Communal farms always produce less than individually owned farms.
Choices, even small ones, can hold back the crushing weight of helplessness, but you can’t stop there. You must fight back your behavior and learn to fail with pride.
Failing often is the only way to ever get the things you want out of life. Besides death, your destiny is not inescapable.
Anticipatory rationalization: Self-handicapping behaviors are investments in a future reality in which you can blame your failure on something other than your ability.
This behavior is all about keeping your all-important self-esteem strong and resilient. If you can always blame your failures on external forces, instead of internal ones, well, who’s to say you really fail?
You are very resourceful when it comes to setting yourself up to fail. If you succeed, you can say you did so despite terrible odds. If you fall short, you can blame the events leading up to the failure instead of your own incompetence or inadequacy.
When you see your performance in the outside world as an integral part of your personality, you are more likely to self-handicap.
Psychologist Phillip Zombardo told The New York Times in 1984, “Some people stake their whole identity on their acts. They take the attitude that ‘if you criticize anything I do, you criticize me.’ Their egocentricity means they can’t risk a failure because it’s a devastating blow to their ego.”
Whenever you venture into uncharted waters with failure as a distinct possibility, your anxiety will be lowered every time you see a new way to blame possible failure on forces beyond your control.
You are always trying to predict the behavior of others. The future is the result of actions, and actions are the result of behavior, and behavior is the result of prediction.
When people are trying to predict future events, they make a lot of assumptions about the present. If those assumptions are powerful enough, the resulting actions will lead to the predicted future.
When you fear you will confirm a negative stereotype, it can become a self-fulfilling prophecy not because the stereotype is true, but because you can’t stop worrying that you could become an example proving it.
When someone believes you are a certain kind of person, you tend to live up to those expectations.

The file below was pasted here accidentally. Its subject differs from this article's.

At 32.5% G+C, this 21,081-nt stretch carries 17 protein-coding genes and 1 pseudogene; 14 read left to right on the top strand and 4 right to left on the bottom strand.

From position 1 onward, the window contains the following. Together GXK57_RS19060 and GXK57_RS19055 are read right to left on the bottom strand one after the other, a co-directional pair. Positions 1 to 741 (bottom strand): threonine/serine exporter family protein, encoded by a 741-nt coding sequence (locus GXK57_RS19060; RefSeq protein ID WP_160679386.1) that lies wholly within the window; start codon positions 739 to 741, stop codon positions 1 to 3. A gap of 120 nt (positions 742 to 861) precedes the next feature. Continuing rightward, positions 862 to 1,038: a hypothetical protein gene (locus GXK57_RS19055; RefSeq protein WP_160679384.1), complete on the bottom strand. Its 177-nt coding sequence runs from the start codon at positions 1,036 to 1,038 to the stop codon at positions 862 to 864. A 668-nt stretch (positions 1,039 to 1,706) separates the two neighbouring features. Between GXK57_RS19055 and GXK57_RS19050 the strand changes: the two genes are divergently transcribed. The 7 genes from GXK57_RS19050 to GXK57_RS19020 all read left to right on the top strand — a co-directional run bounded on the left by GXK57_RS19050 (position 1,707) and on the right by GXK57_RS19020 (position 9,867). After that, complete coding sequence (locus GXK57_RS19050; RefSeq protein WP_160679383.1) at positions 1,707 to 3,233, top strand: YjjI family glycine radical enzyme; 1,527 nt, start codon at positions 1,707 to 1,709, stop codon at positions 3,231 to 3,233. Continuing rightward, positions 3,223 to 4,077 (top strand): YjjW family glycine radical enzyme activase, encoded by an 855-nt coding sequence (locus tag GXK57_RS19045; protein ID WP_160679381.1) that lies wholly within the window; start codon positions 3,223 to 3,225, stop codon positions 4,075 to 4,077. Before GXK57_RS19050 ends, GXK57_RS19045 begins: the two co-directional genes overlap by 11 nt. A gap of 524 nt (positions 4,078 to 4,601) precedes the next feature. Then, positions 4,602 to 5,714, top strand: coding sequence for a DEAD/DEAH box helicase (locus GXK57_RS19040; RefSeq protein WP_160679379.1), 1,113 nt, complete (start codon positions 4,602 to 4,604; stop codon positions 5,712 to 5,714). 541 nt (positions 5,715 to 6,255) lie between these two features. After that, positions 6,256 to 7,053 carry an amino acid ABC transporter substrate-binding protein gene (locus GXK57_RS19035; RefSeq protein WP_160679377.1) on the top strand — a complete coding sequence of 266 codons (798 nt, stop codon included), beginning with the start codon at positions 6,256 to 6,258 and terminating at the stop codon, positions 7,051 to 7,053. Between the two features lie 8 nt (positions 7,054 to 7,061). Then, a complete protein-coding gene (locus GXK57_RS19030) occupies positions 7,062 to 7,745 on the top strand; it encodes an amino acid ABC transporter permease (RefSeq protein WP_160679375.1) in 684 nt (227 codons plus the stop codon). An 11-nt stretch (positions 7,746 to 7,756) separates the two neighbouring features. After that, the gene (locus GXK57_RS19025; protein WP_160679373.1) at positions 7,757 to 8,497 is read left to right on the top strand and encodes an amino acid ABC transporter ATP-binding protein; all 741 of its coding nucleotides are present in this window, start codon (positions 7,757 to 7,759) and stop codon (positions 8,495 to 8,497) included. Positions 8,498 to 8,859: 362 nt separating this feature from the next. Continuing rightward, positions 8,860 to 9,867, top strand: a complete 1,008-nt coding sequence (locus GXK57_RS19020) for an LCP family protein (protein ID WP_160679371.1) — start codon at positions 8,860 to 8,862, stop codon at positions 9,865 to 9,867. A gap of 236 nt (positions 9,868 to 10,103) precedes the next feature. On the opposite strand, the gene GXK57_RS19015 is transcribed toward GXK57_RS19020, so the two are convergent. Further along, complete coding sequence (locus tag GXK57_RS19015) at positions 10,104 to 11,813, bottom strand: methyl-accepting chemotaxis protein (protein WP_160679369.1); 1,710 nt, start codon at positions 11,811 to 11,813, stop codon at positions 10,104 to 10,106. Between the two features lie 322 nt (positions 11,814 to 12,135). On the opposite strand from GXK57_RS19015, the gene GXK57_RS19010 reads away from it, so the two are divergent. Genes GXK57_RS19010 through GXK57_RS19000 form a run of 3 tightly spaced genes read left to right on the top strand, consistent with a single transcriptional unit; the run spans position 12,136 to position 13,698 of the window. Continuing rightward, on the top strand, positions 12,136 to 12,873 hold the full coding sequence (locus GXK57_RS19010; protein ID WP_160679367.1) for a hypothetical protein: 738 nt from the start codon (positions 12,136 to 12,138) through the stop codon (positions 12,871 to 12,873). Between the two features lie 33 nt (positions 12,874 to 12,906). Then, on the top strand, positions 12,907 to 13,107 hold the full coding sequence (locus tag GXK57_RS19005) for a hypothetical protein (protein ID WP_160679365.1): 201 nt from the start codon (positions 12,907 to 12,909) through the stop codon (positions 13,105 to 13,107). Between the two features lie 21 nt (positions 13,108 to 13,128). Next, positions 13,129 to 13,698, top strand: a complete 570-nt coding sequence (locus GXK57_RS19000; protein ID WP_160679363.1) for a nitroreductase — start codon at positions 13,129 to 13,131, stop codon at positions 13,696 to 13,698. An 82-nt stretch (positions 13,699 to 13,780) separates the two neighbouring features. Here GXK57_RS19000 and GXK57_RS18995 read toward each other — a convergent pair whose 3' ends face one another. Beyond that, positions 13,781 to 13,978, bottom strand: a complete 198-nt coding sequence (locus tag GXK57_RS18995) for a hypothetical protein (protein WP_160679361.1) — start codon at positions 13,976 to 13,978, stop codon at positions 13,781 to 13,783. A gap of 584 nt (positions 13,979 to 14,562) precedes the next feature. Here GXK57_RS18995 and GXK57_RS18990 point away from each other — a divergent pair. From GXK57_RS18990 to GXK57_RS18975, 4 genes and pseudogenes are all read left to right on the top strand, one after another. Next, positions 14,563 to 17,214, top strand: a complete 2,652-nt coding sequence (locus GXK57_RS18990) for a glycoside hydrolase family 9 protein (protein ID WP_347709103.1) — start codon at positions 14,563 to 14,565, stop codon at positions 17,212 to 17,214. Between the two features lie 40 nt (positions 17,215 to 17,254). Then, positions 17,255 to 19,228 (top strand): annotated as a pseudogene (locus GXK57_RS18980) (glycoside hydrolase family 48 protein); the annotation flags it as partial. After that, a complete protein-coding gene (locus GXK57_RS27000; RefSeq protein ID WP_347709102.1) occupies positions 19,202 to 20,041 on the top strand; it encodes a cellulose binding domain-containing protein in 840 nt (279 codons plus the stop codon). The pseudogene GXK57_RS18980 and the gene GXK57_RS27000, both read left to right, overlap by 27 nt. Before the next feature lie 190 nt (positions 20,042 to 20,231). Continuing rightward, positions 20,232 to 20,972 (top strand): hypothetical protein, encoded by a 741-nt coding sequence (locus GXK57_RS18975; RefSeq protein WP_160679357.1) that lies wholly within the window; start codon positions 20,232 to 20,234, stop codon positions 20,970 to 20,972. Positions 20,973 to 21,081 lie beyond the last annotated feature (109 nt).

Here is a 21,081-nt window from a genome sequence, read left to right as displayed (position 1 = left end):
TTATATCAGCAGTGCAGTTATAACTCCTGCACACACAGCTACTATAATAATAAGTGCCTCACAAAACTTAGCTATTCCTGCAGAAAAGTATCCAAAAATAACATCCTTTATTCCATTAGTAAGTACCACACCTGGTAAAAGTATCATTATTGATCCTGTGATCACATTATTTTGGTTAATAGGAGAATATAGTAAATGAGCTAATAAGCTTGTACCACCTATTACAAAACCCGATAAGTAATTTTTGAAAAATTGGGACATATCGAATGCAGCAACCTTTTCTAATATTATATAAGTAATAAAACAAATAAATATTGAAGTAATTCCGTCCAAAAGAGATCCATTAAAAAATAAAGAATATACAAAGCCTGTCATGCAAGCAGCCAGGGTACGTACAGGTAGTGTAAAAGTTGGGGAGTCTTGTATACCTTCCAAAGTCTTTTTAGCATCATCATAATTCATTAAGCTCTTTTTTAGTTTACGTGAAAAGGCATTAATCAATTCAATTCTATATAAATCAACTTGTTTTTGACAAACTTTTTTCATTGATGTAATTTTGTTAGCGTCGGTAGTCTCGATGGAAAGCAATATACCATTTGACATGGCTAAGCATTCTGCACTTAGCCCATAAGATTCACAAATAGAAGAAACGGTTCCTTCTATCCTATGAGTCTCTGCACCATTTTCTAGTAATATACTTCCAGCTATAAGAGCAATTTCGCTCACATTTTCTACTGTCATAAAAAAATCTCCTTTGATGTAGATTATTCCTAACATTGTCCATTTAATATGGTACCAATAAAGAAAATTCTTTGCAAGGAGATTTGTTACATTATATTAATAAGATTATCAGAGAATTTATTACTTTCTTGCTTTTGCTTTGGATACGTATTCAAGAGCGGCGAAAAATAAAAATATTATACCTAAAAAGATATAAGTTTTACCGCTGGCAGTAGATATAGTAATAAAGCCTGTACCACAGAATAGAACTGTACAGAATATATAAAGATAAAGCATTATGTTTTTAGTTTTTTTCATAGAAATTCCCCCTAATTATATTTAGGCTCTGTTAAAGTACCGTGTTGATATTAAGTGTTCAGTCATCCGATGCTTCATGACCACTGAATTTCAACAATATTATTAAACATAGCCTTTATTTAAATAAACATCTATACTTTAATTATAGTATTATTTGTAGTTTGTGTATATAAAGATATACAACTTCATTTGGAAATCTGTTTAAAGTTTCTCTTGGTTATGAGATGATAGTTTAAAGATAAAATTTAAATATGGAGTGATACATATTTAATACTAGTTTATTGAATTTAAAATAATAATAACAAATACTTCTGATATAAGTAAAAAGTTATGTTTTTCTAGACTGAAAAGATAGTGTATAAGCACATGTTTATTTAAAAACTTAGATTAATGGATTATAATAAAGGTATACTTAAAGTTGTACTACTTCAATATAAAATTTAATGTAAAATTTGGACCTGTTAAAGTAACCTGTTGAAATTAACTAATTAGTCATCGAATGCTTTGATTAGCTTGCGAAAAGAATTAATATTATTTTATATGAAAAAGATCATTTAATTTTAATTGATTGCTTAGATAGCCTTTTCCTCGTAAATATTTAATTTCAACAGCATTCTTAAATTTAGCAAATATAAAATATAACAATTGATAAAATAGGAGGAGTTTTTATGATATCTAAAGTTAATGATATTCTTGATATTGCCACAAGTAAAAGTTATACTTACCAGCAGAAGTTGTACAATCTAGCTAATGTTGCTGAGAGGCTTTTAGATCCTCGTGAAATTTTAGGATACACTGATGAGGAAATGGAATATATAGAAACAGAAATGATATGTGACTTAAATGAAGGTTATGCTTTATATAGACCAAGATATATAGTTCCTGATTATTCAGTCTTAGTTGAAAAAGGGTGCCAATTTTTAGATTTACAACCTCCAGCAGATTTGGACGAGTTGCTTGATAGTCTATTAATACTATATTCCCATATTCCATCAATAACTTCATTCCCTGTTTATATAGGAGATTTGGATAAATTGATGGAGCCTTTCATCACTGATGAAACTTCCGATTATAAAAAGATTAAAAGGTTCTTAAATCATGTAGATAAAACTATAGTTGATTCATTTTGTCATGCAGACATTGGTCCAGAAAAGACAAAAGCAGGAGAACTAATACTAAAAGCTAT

If you believe someone is going to be an asshole, you will act hostile, thus causing them to act like an asshole.
If people think their partner doesn’t love them, they will interpret small slights as big hurts - and this will then lead to a feeling of rejection that causes the partner to distance him- or herself.
If you want a better job, a better marriage, a better teacher, a better friend - you have to act as if the thing you want out of the other person is already headed your way.
The person you imagine yourself to be is a story you tell to yourself and to others differently depending on the situation, and the story changes over time. For now, it is useful to imagine there are two selves active at any given time in your head - the current self and the remembering self.
When you replay your life in your mind, you can’t go back to all the things you have ever experienced. Only the things that went from experience to short-term memory to long-term memory are available to fully remember.
The self that makes decisions in your life is usually the remembering one. It drags your current self around in pursuit of new memories, anticipating them based on old memories. The current self has little control over your future.
The current self is happy when experiencing things. It likes to be in the flow.
The remembering self makes all the big decisions. It is happy when you can sit back and reflect on your life up to this point and feel content. It is happy when you tell people stories about the things you have seen and done.
There are two channels through which you decide whether or not you are happy. The current self is happy when experiencing nice things. The remembering self is happy when you look back on your life and pull up plenty of positive memories.
Happiness can’t be all one or all the other. You have to be happy in the flow of time while simultaneously creating memories you can look back on later. To be happy now and content later, you can’t be focused only on reaching goals, because once you reach them, the experience ends. To truly be happy, you must satisfy both of your selves. Go get the ice cream, but do so in a meaningful way that creates a long-term memory. Grind away to have money for later, but do so in a way that generates happiness as you work.
If your life story includes self-improvement, and you find meaning in change, you suppress consistency bias.